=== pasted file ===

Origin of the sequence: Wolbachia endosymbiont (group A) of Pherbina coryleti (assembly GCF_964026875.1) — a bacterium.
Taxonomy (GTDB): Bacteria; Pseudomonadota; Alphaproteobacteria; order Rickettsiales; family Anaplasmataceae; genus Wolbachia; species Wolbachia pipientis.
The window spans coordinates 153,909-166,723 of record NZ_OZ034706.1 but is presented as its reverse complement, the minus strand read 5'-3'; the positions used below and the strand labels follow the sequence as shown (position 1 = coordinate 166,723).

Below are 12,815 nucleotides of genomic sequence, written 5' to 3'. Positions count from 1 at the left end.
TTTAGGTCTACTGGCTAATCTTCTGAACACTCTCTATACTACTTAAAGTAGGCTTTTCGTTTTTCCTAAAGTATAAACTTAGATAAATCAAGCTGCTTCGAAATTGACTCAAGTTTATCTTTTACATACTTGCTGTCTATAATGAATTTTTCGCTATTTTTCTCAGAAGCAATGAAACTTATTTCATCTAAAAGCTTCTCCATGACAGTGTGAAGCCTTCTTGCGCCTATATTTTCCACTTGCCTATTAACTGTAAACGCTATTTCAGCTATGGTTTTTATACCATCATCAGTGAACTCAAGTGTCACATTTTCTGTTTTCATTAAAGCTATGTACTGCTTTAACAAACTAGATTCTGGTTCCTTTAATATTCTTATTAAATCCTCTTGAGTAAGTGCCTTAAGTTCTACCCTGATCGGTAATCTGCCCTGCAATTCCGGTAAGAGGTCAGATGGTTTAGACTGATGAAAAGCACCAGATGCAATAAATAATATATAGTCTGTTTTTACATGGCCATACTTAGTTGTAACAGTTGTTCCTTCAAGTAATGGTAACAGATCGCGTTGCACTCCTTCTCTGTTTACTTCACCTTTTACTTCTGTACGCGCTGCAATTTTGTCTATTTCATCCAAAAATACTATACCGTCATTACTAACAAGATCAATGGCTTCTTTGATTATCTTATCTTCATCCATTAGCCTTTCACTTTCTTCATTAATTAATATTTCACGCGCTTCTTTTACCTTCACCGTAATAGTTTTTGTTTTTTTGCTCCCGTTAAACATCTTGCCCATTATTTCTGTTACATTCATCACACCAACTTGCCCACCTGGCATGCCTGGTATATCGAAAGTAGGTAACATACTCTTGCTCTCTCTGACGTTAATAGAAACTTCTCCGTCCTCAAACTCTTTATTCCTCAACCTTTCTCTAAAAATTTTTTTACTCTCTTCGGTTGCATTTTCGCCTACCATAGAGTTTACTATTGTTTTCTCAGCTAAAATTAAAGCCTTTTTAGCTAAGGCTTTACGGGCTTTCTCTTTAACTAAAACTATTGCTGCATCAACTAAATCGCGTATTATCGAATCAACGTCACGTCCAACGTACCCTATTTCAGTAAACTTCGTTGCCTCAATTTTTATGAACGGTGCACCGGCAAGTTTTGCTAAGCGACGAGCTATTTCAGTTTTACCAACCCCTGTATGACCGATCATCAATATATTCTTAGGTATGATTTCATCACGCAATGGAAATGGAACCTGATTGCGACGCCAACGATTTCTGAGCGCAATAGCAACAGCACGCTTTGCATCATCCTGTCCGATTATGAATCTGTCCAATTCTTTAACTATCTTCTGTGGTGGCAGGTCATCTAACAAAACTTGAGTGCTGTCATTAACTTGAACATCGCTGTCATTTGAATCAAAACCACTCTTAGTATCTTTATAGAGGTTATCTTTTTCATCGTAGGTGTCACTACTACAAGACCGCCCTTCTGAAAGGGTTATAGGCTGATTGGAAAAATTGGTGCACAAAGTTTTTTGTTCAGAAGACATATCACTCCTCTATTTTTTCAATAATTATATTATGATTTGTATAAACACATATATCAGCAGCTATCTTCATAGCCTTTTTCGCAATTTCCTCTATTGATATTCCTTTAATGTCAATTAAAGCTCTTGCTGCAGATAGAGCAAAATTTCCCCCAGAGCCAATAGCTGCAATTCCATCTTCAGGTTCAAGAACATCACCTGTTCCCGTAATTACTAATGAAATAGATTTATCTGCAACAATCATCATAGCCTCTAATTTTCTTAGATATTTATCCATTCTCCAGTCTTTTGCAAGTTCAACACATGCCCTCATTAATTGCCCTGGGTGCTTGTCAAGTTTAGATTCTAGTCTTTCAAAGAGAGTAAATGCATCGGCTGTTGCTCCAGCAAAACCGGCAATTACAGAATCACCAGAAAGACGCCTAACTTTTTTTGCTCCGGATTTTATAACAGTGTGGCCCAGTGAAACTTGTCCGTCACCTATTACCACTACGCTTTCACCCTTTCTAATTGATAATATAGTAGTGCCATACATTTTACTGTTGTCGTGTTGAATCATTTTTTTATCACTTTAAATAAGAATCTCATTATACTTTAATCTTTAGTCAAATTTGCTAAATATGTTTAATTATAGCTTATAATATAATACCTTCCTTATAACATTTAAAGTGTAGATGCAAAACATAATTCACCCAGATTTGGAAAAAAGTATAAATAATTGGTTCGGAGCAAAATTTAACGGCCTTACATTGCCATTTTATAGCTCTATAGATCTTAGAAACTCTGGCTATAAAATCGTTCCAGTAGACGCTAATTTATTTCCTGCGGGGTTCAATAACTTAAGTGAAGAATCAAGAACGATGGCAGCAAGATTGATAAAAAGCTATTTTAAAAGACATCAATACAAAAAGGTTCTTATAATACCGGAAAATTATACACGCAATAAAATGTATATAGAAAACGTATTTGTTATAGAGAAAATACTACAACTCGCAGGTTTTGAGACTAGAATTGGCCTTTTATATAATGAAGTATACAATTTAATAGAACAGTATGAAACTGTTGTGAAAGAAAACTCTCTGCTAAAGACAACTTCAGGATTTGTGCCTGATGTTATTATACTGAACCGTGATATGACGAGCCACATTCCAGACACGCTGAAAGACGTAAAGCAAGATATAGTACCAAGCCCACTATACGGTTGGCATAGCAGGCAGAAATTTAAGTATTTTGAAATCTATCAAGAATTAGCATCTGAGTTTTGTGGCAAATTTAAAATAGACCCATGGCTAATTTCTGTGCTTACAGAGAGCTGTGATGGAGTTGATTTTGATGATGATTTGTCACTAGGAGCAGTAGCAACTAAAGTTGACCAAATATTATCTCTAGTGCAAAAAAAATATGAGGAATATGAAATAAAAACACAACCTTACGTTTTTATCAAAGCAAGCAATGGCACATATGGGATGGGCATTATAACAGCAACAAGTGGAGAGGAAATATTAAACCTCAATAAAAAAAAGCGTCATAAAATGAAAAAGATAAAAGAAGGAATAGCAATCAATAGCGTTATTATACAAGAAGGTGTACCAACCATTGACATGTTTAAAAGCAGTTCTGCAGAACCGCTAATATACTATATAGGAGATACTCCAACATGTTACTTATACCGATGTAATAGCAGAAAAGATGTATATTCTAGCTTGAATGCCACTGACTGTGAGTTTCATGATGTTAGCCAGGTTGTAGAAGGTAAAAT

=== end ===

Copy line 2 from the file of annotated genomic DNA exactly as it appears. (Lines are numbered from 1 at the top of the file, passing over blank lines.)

Taxonomy (GTDB): Bacteria; Pseudomonadota; Alphaproteobacteria; order Rickettsiales; family Anaplasmataceae; genus Wolbachia; species Wolbachia pipientis.